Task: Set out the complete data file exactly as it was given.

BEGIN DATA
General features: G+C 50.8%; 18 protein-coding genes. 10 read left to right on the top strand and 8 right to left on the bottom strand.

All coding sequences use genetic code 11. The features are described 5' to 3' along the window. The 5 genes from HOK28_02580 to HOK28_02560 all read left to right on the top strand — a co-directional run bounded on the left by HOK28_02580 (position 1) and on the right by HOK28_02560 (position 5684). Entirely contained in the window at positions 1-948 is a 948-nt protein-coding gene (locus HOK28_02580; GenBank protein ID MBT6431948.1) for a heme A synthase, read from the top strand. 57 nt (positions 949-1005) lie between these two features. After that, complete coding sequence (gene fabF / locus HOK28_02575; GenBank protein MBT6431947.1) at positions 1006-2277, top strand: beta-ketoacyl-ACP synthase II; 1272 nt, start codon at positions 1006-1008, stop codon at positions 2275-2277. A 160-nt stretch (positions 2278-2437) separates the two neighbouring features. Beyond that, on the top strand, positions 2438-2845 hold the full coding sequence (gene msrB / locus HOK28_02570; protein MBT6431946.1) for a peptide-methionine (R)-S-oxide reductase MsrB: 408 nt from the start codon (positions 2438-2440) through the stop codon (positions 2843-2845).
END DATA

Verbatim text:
General features: G+C 50.8%; 18 protein-coding genes. 10 read left to right on the top strand and 8 right to left on the bottom strand.

All coding sequences use genetic code 11. The features are described 5' to 3' along the window. The 5 genes from HOK28_02580 to HOK28_02560 all read left to right on the top strand — a co-directional run bounded on the left by HOK28_02580 (position 1) and on the right by HOK28_02560 (position 5684). Entirely contained in the window at positions 1-948 is a 948-nt protein-coding gene (locus HOK28_02580; GenBank protein ID MBT6431948.1) for a heme A synthase, read from the top strand. 57 nt (positions 949-1005) lie between these two features. After that, complete coding sequence (gene fabF / locus HOK28_02575; GenBank protein MBT6431947.1) at positions 1006-2277, top strand: beta-ketoacyl-ACP synthase II; 1272 nt, start codon at positions 1006-1008, stop codon at positions 2275-2277. A 160-nt stretch (positions 2278-2437) separates the two neighbouring features. Beyond that, on the top strand, positions 2438-2845 hold the full coding sequence (gene msrB / locus HOK28_02570; protein MBT6431946.1) for a peptide-methionine (R)-S-oxide reductase MsrB: 408 nt from the start codon (positions 2438-2440) through the stop codon (positions 2843-2845).